After Shelley left to the states with the children (another answer to prayer regarding our adoption process) my prayers for water in the cistern were answered, as well as our prayers for cash flow and open markets for purchasing food aid.
The following is the latest story of God’s extravagence:
Yesterday I went with my senior class kids to a small area where some ramshackle homes had fallen in the earthquake so that we could gather data for teams that may come to rebuild in the future. Besides the fact that about 6 families were sleeping on the dirt with no tarp or blankets, two great needs were apparent to me. First, many of the kids had no clothing. One boy, fascinated by my ability to speak creole and by the way my hair refuses to curl into “pepper corns” like his, insisted on petting my arm and my head, making me more than a little uncomfortable because he wasn’t wearing any underwear or pants. One of the mothers begged me to bring back some clothes the next time I visited. “Nou pa gen anyen, ditou ditou! Tout plat yo te craze, timoun yo pa gen rod, pa gen manje.”
“We don’t have anything at all. All of our plates are broken, the children don’t have clothes, and they don’t have food…”
If the sorrow in her request was not enough to motivate a response, the awkwardness of being on the receiving end of Pepper Corn Nudey Pants’ ongoing displays of affection gave me resolve to address the nakedness problem. I counted up the kids who needed clothes, not knowing where I could find enough for all of them. 1, 2, 3, 4, 5, 6, 7, 8, 9, 10, 11, 12, 13, 14, 15 kids.
The second need I noticed was that there were two young girls with malnutrition serious enough that their beautiful black hair had turned “rouge”. This kind of malnutrition has a medical name that I should know, but I forgot what it’s called. Something that sounds like the french song “Frere Jaques” when you say it right… not that I ever have. What is more important is that I know the cure, thanks to the Livesays and Licia out at Real Hope for Haiti in Cazale: MEDICA MAMBA. Medicated, vitamin enriched, yummy-for-malnourished-kids peanut butter. Troy Livesay gave me a box of Medica Mamba before he left for the states, so I knew I could deliver it today, and I thanked God for providing this miracle drug for such a time as this.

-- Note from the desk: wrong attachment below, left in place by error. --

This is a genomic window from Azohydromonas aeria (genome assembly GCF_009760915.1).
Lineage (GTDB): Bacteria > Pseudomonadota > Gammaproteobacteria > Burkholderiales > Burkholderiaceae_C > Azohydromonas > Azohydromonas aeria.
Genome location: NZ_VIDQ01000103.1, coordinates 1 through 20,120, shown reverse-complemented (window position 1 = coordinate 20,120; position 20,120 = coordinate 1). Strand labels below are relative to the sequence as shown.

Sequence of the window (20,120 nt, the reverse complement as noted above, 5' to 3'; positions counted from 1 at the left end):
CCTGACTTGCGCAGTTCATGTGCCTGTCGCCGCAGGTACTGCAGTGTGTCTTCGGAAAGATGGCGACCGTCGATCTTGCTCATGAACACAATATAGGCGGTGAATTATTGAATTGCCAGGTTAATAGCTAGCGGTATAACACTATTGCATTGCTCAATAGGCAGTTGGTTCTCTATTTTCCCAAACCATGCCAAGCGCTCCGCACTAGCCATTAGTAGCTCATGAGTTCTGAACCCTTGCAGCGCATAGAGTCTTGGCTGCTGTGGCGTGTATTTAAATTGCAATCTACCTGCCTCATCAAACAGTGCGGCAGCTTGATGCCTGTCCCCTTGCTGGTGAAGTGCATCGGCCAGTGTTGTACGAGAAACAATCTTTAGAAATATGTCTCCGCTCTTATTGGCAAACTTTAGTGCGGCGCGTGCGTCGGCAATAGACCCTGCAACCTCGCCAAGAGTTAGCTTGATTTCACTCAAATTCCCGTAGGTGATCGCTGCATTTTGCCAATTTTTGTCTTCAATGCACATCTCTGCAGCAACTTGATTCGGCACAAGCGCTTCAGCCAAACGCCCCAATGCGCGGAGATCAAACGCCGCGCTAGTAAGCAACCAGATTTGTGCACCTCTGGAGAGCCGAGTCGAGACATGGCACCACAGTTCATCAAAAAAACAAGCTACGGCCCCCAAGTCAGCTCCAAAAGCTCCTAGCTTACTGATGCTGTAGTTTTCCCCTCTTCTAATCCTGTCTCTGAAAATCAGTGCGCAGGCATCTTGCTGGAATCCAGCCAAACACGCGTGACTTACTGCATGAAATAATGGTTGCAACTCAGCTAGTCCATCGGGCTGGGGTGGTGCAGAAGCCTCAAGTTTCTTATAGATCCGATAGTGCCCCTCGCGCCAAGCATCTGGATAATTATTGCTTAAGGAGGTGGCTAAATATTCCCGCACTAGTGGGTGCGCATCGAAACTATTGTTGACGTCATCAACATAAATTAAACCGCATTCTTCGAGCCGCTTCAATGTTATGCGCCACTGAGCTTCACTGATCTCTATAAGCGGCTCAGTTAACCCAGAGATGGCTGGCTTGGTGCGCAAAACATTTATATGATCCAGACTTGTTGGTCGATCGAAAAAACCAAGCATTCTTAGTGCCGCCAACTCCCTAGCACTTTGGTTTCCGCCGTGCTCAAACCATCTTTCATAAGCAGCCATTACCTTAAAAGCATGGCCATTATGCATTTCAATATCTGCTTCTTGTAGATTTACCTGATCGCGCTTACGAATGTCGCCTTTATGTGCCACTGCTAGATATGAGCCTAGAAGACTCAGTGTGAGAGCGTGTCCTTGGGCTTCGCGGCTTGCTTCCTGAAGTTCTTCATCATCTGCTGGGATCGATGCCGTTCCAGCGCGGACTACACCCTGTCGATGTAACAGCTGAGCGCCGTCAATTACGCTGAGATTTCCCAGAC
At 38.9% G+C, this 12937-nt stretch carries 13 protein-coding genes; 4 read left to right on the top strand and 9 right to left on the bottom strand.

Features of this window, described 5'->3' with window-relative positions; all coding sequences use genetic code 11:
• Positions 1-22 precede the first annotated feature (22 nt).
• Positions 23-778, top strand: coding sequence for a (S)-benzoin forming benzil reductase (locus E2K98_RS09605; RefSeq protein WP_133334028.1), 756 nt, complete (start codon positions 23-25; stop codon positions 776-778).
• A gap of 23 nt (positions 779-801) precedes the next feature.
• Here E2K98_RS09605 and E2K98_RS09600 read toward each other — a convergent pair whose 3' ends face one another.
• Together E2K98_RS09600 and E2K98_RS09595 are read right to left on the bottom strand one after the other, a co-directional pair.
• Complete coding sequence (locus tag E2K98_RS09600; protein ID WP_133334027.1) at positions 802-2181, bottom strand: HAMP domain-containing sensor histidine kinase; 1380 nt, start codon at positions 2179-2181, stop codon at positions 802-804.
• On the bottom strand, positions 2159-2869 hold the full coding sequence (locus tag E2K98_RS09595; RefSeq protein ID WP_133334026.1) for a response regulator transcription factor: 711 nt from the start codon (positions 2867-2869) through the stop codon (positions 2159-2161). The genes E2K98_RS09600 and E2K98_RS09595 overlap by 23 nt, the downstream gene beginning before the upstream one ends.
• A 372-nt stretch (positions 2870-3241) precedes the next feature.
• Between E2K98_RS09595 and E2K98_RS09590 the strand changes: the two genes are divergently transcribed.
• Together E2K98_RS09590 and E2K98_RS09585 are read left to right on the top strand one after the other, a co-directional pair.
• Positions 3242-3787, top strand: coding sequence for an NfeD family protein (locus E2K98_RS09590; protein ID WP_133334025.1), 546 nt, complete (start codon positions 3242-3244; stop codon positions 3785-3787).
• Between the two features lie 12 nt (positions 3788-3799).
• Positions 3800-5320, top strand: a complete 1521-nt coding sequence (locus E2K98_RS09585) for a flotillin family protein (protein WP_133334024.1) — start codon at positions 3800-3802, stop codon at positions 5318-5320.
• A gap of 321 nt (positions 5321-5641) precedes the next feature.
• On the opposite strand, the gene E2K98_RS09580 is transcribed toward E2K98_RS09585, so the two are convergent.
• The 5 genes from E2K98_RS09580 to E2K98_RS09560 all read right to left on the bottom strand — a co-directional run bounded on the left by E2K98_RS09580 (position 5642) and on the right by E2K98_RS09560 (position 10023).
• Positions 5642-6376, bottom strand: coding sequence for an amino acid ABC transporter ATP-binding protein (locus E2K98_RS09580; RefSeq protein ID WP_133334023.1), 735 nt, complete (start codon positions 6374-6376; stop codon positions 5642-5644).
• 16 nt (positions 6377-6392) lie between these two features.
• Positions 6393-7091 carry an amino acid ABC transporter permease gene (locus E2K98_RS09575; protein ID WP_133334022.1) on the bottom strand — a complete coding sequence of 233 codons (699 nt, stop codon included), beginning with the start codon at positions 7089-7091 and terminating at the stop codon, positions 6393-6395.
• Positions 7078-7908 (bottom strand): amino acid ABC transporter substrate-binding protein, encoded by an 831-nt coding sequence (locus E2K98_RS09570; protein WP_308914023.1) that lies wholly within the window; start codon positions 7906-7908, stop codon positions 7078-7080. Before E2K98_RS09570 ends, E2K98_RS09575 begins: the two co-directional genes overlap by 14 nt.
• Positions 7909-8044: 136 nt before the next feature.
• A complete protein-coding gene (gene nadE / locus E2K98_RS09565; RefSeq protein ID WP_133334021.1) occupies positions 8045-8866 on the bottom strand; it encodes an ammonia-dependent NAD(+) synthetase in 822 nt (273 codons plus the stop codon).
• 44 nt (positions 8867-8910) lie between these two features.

Note: Tara Livesay ran a marathon to help the Medica Mamba company raise support and awareness… but I told rock-to-cement poop jokes in creole to a kid who was about to eat the stuff… the peanut butter, that is. I think that’s almost as cool as running a marathon, but if I get in a cool contest with the Livesays, I’m doomed. Troy has more coolness in one strand of his feathered hair than Miles Davis had in a million blue notes wafting from his muted jazz trumpet. Troy sneezes coolness. HE SNEEZES COOLNESS!
O.k., back to my story…
SO I knew I could deliver on the request for food and diapers, but I wondered where I could find clothing for such a broad swath of ages and genders. Literally five minutes after I got home, Sean Blesh called me to tell me that a truck had dumped a bunch of free clothing at Quisqueya Christian School and he asked if I had any use for any of it. “It’s mostly kids clothes though, for kids between 3 and 15 though,” Sean told me over the phone. I sent the seniors to grab what they could and they came back with four boxes of clothes brimming over. God was showing off again. I love it when He does that. We took the clothes to the kids today and the families were overjoyed to receive it. Oddly enough, one parent had asked me yesterday if I could find her some shoes. In our four boxes of clothes there was only one thing for adults… a single pair of shoes.